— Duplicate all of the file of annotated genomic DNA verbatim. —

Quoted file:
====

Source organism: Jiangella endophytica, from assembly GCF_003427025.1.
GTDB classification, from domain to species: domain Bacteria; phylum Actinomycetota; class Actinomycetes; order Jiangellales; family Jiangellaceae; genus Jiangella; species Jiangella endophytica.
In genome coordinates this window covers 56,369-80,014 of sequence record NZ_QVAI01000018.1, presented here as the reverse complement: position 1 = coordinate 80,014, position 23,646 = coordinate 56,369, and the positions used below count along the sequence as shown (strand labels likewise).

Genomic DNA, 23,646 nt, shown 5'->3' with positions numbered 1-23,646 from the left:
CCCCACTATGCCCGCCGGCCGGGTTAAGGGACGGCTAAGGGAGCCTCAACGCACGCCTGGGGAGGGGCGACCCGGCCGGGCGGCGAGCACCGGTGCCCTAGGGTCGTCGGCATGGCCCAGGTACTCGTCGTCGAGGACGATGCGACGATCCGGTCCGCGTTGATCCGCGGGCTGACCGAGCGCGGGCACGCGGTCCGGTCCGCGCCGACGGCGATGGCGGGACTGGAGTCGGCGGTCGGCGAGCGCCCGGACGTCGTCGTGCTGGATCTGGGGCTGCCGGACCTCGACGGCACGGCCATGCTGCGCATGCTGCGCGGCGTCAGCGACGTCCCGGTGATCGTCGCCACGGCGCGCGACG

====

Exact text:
Source organism: Jiangella endophytica, from assembly GCF_003427025.1.
GTDB classification, from domain to species: domain Bacteria; phylum Actinomycetota; class Actinomycetes; order Jiangellales; family Jiangellaceae; genus Jiangella; species Jiangella endophytica.
In genome coordinates this window covers 56,369-80,014 of sequence record NZ_QVAI01000018.1, presented here as the reverse complement: position 1 = coordinate 80,014, position 23,646 = coordinate 56,369, and the positions used below count along the sequence as shown (strand labels likewise).

Genomic DNA, 23,646 nt, shown 5'->3' with positions numbered 1-23,646 from the left:
CCCCACTATGCCCGCCGGCCGGGTTAAGGGACGGCTAAGGGAGCCTCAACGCACGCCTGGGGAGGGGCGACCCGGCCGGGCGGCGAGCACCGGTGCCCTAGGGTCGTCGGCATGGCCCAGGTACTCGTCGTCGAGGACGATGCGACGATCCGGTCCGCGTTGATCCGCGGGCTGACCGAGCGCGGGCACGCGGTCCGGTCCGCGCCGACGGCGATGGCGGGACTGGAGTCGGCGGTCGGCGAGCGCCCGGACGTCGTCGTGCTGGATCTGGGGCTGCCGGACCTCGACGGCACGGCCATGCTGCGCATGCTGCGCGGCGTCAGCGACGTCCCGGTGATCGTCGCCACGGCGCGCGACG